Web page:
One of the last substantial barriers to increasing the number of euthanasia cases for non-terminally-ill psychiatric patients in Belgium seems to have crumbled.
A religious order in the Catholic Church, the Brothers of Charity, is responsible for a large proportion of beds for psychiatric patients in Belgium – about 5,000 of them. The international head of the order, Brother René Stockman, is a Belgian who has been one of the leading opponents of euthanasia in recent years.
Nonetheless, in a surprise move this week, the board controlling the institutions of the Brothers of Charity announced that from now on, it will allow euthanasia to take place in their psychiatric hospitals.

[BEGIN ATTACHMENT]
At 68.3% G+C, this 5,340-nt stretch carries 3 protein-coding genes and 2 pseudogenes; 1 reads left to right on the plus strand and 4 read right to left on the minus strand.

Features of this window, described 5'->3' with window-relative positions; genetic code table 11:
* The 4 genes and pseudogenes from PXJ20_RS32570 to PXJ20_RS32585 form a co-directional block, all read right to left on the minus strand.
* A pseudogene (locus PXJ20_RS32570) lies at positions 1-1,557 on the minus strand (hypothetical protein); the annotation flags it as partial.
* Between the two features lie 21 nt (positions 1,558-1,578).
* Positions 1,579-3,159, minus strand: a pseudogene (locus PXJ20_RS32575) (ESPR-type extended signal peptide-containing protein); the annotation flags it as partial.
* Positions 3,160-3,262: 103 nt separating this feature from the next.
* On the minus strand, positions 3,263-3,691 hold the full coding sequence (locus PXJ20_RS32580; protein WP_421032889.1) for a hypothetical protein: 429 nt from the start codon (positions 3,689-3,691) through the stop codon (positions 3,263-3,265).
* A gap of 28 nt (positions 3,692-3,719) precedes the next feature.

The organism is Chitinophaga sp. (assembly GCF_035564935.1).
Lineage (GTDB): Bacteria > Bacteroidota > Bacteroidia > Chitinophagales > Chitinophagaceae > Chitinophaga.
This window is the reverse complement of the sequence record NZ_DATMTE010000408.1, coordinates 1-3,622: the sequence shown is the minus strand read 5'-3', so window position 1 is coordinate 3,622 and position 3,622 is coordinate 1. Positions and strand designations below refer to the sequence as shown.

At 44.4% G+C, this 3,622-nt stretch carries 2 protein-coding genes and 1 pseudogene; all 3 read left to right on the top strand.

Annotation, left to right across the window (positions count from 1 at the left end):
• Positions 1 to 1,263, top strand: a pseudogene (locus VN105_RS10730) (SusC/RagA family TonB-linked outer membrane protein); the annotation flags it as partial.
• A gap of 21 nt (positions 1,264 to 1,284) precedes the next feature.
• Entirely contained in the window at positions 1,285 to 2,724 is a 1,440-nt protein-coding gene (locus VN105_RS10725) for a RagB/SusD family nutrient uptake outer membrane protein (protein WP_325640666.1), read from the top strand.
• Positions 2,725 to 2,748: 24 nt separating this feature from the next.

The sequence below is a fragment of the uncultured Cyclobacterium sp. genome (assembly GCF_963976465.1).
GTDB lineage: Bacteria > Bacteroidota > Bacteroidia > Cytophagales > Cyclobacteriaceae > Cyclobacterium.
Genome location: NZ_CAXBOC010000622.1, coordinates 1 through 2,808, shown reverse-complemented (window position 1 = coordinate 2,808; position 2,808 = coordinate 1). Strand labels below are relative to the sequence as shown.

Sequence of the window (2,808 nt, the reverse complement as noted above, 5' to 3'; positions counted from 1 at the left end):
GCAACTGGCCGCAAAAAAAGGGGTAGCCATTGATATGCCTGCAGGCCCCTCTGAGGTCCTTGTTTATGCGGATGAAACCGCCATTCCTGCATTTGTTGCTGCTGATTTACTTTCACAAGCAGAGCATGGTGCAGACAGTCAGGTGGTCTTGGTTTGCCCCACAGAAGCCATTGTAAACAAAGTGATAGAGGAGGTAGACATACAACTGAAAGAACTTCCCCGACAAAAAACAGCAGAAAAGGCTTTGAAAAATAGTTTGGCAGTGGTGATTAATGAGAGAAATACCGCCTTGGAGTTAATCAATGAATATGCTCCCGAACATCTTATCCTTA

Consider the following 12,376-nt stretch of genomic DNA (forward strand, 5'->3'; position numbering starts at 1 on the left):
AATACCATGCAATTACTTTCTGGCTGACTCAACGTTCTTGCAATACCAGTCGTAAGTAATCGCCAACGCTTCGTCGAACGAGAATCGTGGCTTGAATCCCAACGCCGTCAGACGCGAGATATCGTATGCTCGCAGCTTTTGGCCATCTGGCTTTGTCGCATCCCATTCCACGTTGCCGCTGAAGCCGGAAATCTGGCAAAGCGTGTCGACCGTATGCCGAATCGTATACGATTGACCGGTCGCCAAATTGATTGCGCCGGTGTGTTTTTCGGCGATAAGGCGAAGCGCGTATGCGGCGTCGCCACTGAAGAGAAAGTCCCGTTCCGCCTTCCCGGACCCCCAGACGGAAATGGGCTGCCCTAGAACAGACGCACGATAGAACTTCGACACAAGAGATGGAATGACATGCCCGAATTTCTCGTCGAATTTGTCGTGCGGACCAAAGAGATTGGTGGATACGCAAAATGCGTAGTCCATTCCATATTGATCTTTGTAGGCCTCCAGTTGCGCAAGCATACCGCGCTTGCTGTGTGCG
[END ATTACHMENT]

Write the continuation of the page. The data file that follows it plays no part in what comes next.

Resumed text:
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The chairman of the board, Raf De Rycke, an economist who has worked with the Brothers of Charity for years, denied that the ethos of their hospitals had changed “We have not made a 180 degree turn,” he told De Morgen newspaper. “It is not that we used to be against euthanasia and now suddenly are for it. This is consistent with our existing criteria. We are making both possible routes for our patients: both a pro-life perspective and euthanasia.”
Although this seems odd for a Catholic group, especially when the Pope has been outspoken in denouncing euthanasia, De Rycke believes that the inspiration of the Belgian Brothers of Charity fundamentally remains the same. “We start from the same basic values: the inviolability of life is an important foundation, but for us it is not absolute. This is where we are on a different wavelength from Rome.”